Shell Makes Its Case for 3D Printing in the Oil & Gas Industry

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Oil & gas majors are at what is perhaps the greatest crossroads in their history, with the largest fossil fuel conglomerates bringing in record profits, receiving record amounts of social and political backlash, and facing unprecedented uncertainty in terms of both supply and demand. Beyond the oft-discussed windfall taxes by governments, and pure investments in alternative fuel sources by the companies involved, the much subtler issue of digitalization strategy — centered around additive manufacturing (AM) — will also be a critical factor determining the long-term winners and losers in the energy transition.

Impellers 3D printed for Shell’s Dutch refinery.

Of course, that is precisely because digitalization isn’t unrelated to issues like tax burdens and renewables programs. AM-centered digitalization is in fact intimately linked to those considerations, as well as to the rest of the gamut of crises and opportunities that the world’s most powerful energy concerns will probably be dealing with indefinitely. As much as any other company, Shell exemplifies this nexus between macro and micro catalysts.

As the company’s 3D Printing Technology manager, Angeline Goh, put it when I interviewed her in January, “There’s a general sense that the disruption [in 2020 and 2021] wasn’t just Covid…then came the war [in Ukraine], as well. The compounded effect of supply chain disruption really took a hit [in terms of] people being able to get materials and spare parts. [So now,] countries are putting in strategies, I would say, to create supply chain resilience.” And, Goh contends, now that this trajectory has been initiated, it’s not going to go away merely because of short-term fluctuations: “…there’s a second driver that will propel and still be an effective consideration for continuing in the journey of localization in manufacturing. And that will be seen from the angle of sustainability…”

This is the key to understanding the crucial link between the historically consequential path ahead for oil & gas majors, and an, at first, seemingly “smaller”, less momentous topic like digitalization. There are many different things that fossil fuel companies can do, are doing, and will likely do more of, in order to minimize their carbon footprints over the next decade. One realistic, particularly cost-effective weapon in that arsenal will be the buildup of a combination of digitalization and advanced manufacturing, with 3D printing at the forefront of that effort.

Angeline Goh, the 3D Printing Technology manager at Shell. Image courtesy of Angeline.

Specifically concerning the use of metal AM for oil & gas industry spare parts, Goh explained that it has a two-way impact on sustainability: “…[First,] in parts that may not be used, and then shipping that compounded weight across the globe…[Instead,] you’re shipping mere powder, and the powder gives you the agility to then produce only the quantity and the amount [that you need]…The second part is, many companies are already working actively into figuring out how to circulate or regenerate the powder usage in the process.” Thus, there are the potential emissions reductions from shipping less weight, wasting less of the weight shipped, and, as opposed to keeping spare parts on hand, “…we will be relying and keeping our spares just in the form of a data package.”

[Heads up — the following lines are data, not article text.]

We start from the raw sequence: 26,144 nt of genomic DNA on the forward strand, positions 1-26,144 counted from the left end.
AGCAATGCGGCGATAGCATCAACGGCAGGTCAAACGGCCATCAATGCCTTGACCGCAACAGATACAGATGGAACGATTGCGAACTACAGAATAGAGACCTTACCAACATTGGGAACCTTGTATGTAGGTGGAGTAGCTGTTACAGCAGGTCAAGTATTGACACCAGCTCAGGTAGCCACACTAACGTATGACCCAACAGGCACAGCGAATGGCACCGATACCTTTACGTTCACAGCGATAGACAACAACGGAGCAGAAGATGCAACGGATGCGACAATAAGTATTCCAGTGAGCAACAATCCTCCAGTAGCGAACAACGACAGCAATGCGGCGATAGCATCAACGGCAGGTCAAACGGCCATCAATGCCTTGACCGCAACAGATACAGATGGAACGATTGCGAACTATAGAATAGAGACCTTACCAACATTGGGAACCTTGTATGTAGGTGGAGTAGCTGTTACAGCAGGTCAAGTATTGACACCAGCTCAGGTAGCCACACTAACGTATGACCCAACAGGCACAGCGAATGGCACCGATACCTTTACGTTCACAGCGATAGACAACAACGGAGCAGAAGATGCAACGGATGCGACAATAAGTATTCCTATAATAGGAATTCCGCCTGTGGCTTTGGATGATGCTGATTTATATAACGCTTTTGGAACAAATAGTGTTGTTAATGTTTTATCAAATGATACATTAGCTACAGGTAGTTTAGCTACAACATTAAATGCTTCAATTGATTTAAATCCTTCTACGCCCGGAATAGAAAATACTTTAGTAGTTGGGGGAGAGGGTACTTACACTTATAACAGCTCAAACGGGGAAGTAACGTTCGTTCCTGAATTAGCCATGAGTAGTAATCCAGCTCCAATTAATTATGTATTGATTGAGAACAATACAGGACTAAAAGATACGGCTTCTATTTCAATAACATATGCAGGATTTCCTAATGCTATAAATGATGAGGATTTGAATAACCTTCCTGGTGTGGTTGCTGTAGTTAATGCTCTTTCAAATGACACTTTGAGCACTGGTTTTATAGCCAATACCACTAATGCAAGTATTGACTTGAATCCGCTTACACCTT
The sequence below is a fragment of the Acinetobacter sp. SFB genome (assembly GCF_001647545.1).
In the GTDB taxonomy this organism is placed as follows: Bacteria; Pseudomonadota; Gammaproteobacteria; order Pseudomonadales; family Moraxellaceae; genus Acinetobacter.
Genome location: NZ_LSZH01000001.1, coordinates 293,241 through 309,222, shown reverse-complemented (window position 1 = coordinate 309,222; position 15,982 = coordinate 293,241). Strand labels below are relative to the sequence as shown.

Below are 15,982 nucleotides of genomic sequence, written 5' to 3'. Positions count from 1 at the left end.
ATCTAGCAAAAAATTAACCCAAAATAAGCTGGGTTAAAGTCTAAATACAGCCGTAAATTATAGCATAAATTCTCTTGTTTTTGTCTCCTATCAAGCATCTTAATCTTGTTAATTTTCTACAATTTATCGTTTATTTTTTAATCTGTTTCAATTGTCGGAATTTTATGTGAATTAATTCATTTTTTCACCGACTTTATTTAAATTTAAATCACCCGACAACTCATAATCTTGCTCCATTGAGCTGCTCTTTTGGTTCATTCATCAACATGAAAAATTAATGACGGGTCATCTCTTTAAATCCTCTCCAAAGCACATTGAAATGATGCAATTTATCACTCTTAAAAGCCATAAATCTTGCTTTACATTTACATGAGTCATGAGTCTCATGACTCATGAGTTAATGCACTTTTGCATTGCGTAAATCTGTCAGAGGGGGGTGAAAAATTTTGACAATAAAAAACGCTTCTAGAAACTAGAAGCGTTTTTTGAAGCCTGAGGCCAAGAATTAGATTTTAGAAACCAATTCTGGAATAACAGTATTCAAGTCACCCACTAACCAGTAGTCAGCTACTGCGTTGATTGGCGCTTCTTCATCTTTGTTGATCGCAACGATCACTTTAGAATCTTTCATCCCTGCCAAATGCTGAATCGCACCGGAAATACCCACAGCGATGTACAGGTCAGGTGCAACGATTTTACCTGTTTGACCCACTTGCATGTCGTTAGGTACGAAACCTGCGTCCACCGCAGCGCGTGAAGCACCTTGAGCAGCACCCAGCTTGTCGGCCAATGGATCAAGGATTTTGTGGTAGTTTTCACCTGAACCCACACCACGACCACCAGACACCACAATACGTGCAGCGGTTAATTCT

A 3D print of the Pecten, Shell’s iconic logo.

Of course, none of the individual changes that are possible will amount to much, in aggregate, unless they constitute a consistent, cumulative shift by the oil & gas sector as a whole. This is why, for instance, Shell recently joined a partnership to bolster the digital inventory ecosystem that includes four other oil & gas conglomerates.

Prototype of a new design for an oxygen/hydrogen micro mixer, 3D printed by Shell in Amsterdam in collaboration with GE.

The importance of this type of partnership is something that Goh placed a strong emphasis on: “I would say that actually [standardization is] a driver for the recent announcement [of the partnership]…companies are realizing that we can benefit if we work together because we have a common need of wanting our spare parts just in time and produced closer to our operating sites, and to work together to operationalize [AM] demand through a common digital ecosystem. …I do think there’s a lot of interdependency of factors that are contributing to the scaling of [AM]. What encourages me to see is that as a sector, we certainly are taking steps to move this forward: it’s no longer about only prototyping, but really making a commitment that this digital inventory is part and parcel of the new way of using material.”

Thus, the best way for oil & gas majors to contribute to global carbon emission-reduction efforts cannot just involve companies transitioning into becoming direct generators and suppliers of renewable energy, but must also be paired with a serious, comprehensive focus on industrial waste reduction. The less that materials are used unnecessarily in the oil & gas supply chain, the more that those same materials can then be redirected towards alternative energy supply chains. Then, long-term, it might make the most sense for companies like Shell to increasingly transition towards using their experience in digitalization and AM to supply parts and services for all the energy sources beyond oil & gas.

All images courtesy of Shell unless otherwise noted

Thanks to Angeline Goh and Francis Masson for making the time for this interview

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